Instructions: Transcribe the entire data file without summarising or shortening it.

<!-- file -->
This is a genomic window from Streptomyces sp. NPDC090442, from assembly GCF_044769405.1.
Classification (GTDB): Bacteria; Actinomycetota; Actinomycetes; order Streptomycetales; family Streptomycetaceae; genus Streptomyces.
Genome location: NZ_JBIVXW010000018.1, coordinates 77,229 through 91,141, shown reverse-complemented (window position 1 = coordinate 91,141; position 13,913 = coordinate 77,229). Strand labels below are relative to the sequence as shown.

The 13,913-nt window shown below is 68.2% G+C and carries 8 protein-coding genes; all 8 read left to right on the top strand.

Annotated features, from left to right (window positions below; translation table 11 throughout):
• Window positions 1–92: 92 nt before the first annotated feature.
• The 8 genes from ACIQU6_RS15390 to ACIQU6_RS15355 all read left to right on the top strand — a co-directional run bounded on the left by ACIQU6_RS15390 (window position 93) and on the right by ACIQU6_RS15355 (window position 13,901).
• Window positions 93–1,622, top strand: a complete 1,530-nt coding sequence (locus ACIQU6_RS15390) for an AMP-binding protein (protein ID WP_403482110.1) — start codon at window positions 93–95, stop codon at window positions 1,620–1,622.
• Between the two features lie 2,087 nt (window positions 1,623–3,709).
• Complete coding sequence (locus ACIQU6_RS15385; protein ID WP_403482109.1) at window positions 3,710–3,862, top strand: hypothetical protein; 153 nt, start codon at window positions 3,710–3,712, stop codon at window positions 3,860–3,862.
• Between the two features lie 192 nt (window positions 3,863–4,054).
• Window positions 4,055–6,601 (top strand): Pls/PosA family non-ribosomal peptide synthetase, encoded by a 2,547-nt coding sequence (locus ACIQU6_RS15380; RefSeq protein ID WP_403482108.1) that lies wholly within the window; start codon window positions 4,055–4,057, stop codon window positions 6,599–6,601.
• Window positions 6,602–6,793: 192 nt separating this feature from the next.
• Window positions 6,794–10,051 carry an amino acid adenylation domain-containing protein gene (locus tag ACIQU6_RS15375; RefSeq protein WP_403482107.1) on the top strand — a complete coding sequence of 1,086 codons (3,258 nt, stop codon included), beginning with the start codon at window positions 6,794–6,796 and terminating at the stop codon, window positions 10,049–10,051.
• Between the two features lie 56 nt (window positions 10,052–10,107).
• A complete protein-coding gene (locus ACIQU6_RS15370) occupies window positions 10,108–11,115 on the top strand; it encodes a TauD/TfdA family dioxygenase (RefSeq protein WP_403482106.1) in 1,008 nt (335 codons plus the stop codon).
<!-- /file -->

This is a genomic window from Streptomyces sp. NPDC090442, from assembly GCF_044769405.1.
Classification (GTDB): Bacteria; Actinomycetota; Actinomycetes; order Streptomycetales; family Streptomycetaceae; genus Streptomyces.
Genome location: NZ_JBIVXW010000018.1, coordinates 77,229 through 91,141, shown reverse-complemented (window position 1 = coordinate 91,141; position 13,913 = coordinate 77,229). Strand labels below are relative to the sequence as shown.

The 13,913-nt window shown below is 68.2% G+C and carries 8 protein-coding genes; all 8 read left to right on the top strand.

Annotated features, from left to right (window positions below; translation table 11 throughout):
• Window positions 1–92: 92 nt before the first annotated feature.
• The 8 genes from ACIQU6_RS15390 to ACIQU6_RS15355 all read left to right on the top strand — a co-directional run bounded on the left by ACIQU6_RS15390 (window position 93) and on the right by ACIQU6_RS15355 (window position 13,901).
• Window positions 93–1,622, top strand: a complete 1,530-nt coding sequence (locus ACIQU6_RS15390) for an AMP-binding protein (protein ID WP_403482110.1) — start codon at window positions 93–95, stop codon at window positions 1,620–1,622.
• Between the two features lie 2,087 nt (window positions 1,623–3,709).
• Complete coding sequence (locus ACIQU6_RS15385; protein ID WP_403482109.1) at window positions 3,710–3,862, top strand: hypothetical protein; 153 nt, start codon at window positions 3,710–3,712, stop codon at window positions 3,860–3,862.
• Between the two features lie 192 nt (window positions 3,863–4,054).
• Window positions 4,055–6,601 (top strand): Pls/PosA family non-ribosomal peptide synthetase, encoded by a 2,547-nt coding sequence (locus ACIQU6_RS15380; RefSeq protein ID WP_403482108.1) that lies wholly within the window; start codon window positions 4,055–4,057, stop codon window positions 6,599–6,601.
• Window positions 6,602–6,793: 192 nt separating this feature from the next.
• Window positions 6,794–10,051 carry an amino acid adenylation domain-containing protein gene (locus tag ACIQU6_RS15375; RefSeq protein WP_403482107.1) on the top strand — a complete coding sequence of 1,086 codons (3,258 nt, stop codon included), beginning with the start codon at window positions 6,794–6,796 and terminating at the stop codon, window positions 10,049–10,051.
• Between the two features lie 56 nt (window positions 10,052–10,107).
• A complete protein-coding gene (locus ACIQU6_RS15370) occupies window positions 10,108–11,115 on the top strand; it encodes a TauD/TfdA family dioxygenase (RefSeq protein WP_403482106.1) in 1,008 nt (335 codons plus the stop codon).